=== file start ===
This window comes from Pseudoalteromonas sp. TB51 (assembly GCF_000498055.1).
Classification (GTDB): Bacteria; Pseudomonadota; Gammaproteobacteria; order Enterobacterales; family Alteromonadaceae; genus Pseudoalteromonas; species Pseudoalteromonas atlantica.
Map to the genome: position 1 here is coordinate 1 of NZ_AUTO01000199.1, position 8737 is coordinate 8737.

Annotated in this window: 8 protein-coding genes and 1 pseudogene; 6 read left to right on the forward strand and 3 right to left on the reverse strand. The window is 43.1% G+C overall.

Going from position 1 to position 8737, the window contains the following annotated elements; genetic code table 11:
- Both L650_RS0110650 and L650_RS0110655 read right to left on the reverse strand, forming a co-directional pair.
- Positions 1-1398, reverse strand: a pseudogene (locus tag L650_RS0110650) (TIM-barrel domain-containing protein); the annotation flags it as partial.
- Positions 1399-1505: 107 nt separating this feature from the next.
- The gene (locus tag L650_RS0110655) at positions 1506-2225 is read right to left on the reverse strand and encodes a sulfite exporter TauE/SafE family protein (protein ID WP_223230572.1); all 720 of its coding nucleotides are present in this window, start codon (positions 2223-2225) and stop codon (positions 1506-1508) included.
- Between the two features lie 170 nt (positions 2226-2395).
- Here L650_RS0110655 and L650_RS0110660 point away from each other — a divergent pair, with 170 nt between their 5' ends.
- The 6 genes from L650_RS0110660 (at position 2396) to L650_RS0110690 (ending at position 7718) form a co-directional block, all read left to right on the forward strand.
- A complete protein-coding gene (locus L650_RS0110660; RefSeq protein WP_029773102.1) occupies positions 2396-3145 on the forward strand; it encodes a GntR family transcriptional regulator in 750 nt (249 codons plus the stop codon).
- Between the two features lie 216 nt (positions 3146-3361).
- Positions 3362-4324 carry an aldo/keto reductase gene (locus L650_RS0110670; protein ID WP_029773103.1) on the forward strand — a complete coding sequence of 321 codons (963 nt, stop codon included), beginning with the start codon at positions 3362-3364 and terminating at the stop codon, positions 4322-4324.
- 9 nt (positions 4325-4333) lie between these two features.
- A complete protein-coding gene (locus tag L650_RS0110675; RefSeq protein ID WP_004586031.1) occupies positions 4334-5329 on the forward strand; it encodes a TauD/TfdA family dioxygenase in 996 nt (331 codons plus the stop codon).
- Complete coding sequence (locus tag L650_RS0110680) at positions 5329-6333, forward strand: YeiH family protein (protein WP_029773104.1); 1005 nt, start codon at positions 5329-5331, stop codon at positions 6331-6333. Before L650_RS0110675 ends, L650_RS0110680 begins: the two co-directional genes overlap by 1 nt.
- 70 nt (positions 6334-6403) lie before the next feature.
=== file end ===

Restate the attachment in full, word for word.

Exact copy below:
This window comes from Pseudoalteromonas sp. TB51 (assembly GCF_000498055.1).
Classification (GTDB): Bacteria; Pseudomonadota; Gammaproteobacteria; order Enterobacterales; family Alteromonadaceae; genus Pseudoalteromonas; species Pseudoalteromonas atlantica.
Map to the genome: position 1 here is coordinate 1 of NZ_AUTO01000199.1, position 8737 is coordinate 8737.

Annotated in this window: 8 protein-coding genes and 1 pseudogene; 6 read left to right on the forward strand and 3 right to left on the reverse strand. The window is 43.1% G+C overall.

Going from position 1 to position 8737, the window contains the following annotated elements; genetic code table 11:
- Both L650_RS0110650 and L650_RS0110655 read right to left on the reverse strand, forming a co-directional pair.
- Positions 1-1398, reverse strand: a pseudogene (locus tag L650_RS0110650) (TIM-barrel domain-containing protein); the annotation flags it as partial.
- Positions 1399-1505: 107 nt separating this feature from the next.
- The gene (locus tag L650_RS0110655) at positions 1506-2225 is read right to left on the reverse strand and encodes a sulfite exporter TauE/SafE family protein (protein ID WP_223230572.1); all 720 of its coding nucleotides are present in this window, start codon (positions 2223-2225) and stop codon (positions 1506-1508) included.
- Between the two features lie 170 nt (positions 2226-2395).
- Here L650_RS0110655 and L650_RS0110660 point away from each other — a divergent pair, with 170 nt between their 5' ends.
- The 6 genes from L650_RS0110660 (at position 2396) to L650_RS0110690 (ending at position 7718) form a co-directional block, all read left to right on the forward strand.
- A complete protein-coding gene (locus L650_RS0110660; RefSeq protein WP_029773102.1) occupies positions 2396-3145 on the forward strand; it encodes a GntR family transcriptional regulator in 750 nt (249 codons plus the stop codon).
- Between the two features lie 216 nt (positions 3146-3361).
- Positions 3362-4324 carry an aldo/keto reductase gene (locus L650_RS0110670; protein ID WP_029773103.1) on the forward strand — a complete coding sequence of 321 codons (963 nt, stop codon included), beginning with the start codon at positions 3362-3364 and terminating at the stop codon, positions 4322-4324.
- 9 nt (positions 4325-4333) lie between these two features.
- A complete protein-coding gene (locus tag L650_RS0110675; RefSeq protein ID WP_004586031.1) occupies positions 4334-5329 on the forward strand; it encodes a TauD/TfdA family dioxygenase in 996 nt (331 codons plus the stop codon).
- Complete coding sequence (locus tag L650_RS0110680) at positions 5329-6333, forward strand: YeiH family protein (protein WP_029773104.1); 1005 nt, start codon at positions 5329-5331, stop codon at positions 6331-6333. Before L650_RS0110675 ends, L650_RS0110680 begins: the two co-directional genes overlap by 1 nt.
- 70 nt (positions 6334-6403) lie before the next feature.